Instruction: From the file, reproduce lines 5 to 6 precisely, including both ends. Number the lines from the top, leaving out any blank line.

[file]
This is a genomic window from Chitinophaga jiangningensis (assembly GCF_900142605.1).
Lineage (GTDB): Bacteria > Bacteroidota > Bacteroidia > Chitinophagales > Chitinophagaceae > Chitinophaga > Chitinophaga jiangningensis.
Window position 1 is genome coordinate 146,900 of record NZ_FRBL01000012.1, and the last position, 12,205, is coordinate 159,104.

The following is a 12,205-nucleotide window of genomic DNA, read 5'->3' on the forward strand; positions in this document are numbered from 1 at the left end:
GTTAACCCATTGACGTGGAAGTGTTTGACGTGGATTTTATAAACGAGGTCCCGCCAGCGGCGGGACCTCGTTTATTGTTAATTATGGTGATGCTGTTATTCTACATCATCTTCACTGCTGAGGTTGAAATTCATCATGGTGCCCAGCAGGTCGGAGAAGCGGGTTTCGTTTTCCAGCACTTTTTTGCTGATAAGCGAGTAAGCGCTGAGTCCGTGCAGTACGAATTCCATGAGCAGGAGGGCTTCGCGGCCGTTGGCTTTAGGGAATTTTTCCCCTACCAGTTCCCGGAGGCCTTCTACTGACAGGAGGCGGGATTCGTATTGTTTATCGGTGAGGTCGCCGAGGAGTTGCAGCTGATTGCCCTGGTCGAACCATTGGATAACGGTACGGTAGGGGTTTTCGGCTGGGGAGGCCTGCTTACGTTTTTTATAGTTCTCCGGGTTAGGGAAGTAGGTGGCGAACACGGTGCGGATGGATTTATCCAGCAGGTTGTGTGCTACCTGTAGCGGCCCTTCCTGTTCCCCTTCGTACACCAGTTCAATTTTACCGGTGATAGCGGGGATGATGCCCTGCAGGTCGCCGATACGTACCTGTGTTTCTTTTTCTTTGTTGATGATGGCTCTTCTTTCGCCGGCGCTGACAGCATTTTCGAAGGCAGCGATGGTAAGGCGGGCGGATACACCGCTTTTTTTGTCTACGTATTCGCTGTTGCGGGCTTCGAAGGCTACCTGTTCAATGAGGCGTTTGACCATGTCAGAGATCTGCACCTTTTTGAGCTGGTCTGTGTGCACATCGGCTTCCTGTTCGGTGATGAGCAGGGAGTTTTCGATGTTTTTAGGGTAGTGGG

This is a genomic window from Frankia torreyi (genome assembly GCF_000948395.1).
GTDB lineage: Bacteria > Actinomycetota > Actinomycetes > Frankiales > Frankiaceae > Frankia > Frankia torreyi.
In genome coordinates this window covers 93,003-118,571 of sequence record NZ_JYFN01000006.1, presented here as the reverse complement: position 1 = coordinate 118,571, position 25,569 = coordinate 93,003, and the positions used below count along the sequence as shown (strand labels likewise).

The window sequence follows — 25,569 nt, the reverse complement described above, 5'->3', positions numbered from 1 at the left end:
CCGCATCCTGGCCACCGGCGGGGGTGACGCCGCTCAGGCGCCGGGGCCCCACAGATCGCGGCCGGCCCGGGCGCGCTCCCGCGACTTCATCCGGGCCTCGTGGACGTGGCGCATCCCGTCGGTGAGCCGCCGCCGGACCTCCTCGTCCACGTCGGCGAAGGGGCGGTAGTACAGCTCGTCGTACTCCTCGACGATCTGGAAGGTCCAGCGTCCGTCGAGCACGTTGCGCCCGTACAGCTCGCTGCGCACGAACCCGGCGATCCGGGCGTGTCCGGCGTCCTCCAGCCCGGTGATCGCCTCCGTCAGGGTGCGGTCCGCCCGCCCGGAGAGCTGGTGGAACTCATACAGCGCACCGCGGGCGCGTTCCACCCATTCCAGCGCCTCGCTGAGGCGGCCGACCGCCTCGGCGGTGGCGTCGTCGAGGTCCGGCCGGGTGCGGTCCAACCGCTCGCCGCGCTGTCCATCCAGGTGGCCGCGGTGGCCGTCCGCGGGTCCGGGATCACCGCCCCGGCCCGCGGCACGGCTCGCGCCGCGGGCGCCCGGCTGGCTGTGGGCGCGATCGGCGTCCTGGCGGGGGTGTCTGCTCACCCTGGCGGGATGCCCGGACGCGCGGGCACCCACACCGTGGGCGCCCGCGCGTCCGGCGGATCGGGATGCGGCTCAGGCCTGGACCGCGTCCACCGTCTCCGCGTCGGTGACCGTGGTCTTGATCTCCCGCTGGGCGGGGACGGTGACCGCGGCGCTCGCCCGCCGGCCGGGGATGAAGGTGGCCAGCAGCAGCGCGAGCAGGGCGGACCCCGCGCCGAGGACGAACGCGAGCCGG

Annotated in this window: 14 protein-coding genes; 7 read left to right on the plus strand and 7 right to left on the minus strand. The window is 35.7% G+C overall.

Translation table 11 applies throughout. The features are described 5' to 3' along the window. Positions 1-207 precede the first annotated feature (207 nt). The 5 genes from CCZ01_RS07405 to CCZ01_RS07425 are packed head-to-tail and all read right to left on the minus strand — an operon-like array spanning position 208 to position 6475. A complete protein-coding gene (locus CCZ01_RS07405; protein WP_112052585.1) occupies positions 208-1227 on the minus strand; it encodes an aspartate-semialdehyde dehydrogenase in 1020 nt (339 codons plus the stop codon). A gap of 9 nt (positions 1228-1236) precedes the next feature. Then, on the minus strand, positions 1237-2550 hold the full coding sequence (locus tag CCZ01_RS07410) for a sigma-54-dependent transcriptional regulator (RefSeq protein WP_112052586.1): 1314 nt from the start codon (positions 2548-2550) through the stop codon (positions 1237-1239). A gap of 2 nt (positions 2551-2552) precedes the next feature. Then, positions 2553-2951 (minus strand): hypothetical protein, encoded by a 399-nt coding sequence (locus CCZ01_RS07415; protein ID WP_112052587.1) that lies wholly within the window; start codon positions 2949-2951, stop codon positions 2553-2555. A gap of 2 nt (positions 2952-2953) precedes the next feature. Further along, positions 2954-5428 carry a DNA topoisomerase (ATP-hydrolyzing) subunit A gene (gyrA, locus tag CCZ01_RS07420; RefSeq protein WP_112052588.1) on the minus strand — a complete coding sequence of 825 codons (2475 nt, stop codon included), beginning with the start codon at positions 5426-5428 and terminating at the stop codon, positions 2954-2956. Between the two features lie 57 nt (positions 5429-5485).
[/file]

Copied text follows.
GTTAACCCATTGACGTGGAAGTGTTTGACGTGGATTTTATAAACGAGGTCCCGCCAGCGGCGGGACCTCGTTTATTGTTAATTATGGTGATGCTGTTATTCTACATCATCTTCACTGCTGAGGTTGAAATTCATCATGGTGCCCAGCAGGTCGGAGAAGCGGGTTTCGTTTTCCAGCACTTTTTTGCTGATAAGCGAGTAAGCGCTGAGTCCGTGCAGTACGAATTCCATGAGCAGGAGGGCTTCGCGGCCGTTGGCTTTAGGGAATTTTTCCCCTACCAGTTCCCGGAGGCCTTCTACTGACAGGAGGCGGGATTCGTATTGTTTATCGGTGAGGTCGCCGAGGAGTTGCAGCTGATTGCCCTGGTCGAACCATTGGATAACGGTACGGTAGGGGTTTTCGGCTGGGGAGGCCTGCTTACGTTTTTTATAGTTCTCCGGGTTAGGGAAGTAGGTGGCGAACACGGTGCGGATGGATTTATCCAGCAGGTTGTGTGCTACCTGTAGCGGCCCTTCCTGTTCCCCTTCGTACACCAGTTCAATTTTACCGGTGATAGCGGGGATGATGCCCTGCAGGTCGCCGATACGTACCTGTGTTTCTTTTTCTTTGTTGATGATGGCTCTTCTTTCGCCGGCGCTGACAGCATTTTCGAAGGCAGCGATGGTAAGGCGGGCGGATACACCGCTTTTTTTGTCTACGTATTCGCTGTTGCGGGCTTCGAAGGCTACCTGTTCAATGAGGCGTTTGACCATGTCAGAGATCTGCACCTTTTTGAGCTGGTCTGTGTGCACATCGGCTTCCTGTTCGGTGATGAGCAGGGAGTTTTCGATGTTTTTAGGGTAGTGGG

This is a genomic window from Frankia torreyi (genome assembly GCF_000948395.1).